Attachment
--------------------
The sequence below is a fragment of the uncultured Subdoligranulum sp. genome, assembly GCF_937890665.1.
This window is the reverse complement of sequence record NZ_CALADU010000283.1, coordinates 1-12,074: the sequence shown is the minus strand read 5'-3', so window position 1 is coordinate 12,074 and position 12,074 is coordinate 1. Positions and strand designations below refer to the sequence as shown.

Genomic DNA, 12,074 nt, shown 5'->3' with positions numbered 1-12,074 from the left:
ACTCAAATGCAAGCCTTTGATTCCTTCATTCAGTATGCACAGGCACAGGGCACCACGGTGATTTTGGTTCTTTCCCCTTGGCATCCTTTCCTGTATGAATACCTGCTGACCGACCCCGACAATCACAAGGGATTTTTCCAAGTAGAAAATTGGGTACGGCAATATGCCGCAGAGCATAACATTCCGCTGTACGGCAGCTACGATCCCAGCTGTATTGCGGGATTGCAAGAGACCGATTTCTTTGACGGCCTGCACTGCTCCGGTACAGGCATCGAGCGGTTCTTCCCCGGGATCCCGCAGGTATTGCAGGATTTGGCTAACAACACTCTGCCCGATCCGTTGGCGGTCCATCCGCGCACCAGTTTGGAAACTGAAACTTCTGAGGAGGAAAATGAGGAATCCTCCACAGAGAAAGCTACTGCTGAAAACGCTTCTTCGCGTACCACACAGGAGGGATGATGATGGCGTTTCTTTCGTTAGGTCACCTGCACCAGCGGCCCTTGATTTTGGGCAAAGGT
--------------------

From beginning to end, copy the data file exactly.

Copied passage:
The sequence below is a fragment of the uncultured Subdoligranulum sp. genome, assembly GCF_937890665.1.
This window is the reverse complement of sequence record NZ_CALADU010000283.1, coordinates 1-12,074: the sequence shown is the minus strand read 5'-3', so window position 1 is coordinate 12,074 and position 12,074 is coordinate 1. Positions and strand designations below refer to the sequence as shown.

Genomic DNA, 12,074 nt, shown 5'->3' with positions numbered 1-12,074 from the left:
ACTCAAATGCAAGCCTTTGATTCCTTCATTCAGTATGCACAGGCACAGGGCACCACGGTGATTTTGGTTCTTTCCCCTTGGCATCCTTTCCTGTATGAATACCTGCTGACCGACCCCGACAATCACAAGGGATTTTTCCAAGTAGAAAATTGGGTACGGCAATATGCCGCAGAGCATAACATTCCGCTGTACGGCAGCTACGATCCCAGCTGTATTGCGGGATTGCAAGAGACCGATTTCTTTGACGGCCTGCACTGCTCCGGTACAGGCATCGAGCGGTTCTTCCCCGGGATCCCGCAGGTATTGCAGGATTTGGCTAACAACACTCTGCCCGATCCGTTGGCGGTCCATCCGCGCACCAGTTTGGAAACTGAAACTTCTGAGGAGGAAAATGAGGAATCCTCCACAGAGAAAGCTACTGCTGAAAACGCTTCTTCGCGTACCACACAGGAGGGATGATGATGGCGTTTCTTTCGTTAGGTCACCTGCACCAGCGGCCCTTGATTTTGGGCAAAGGT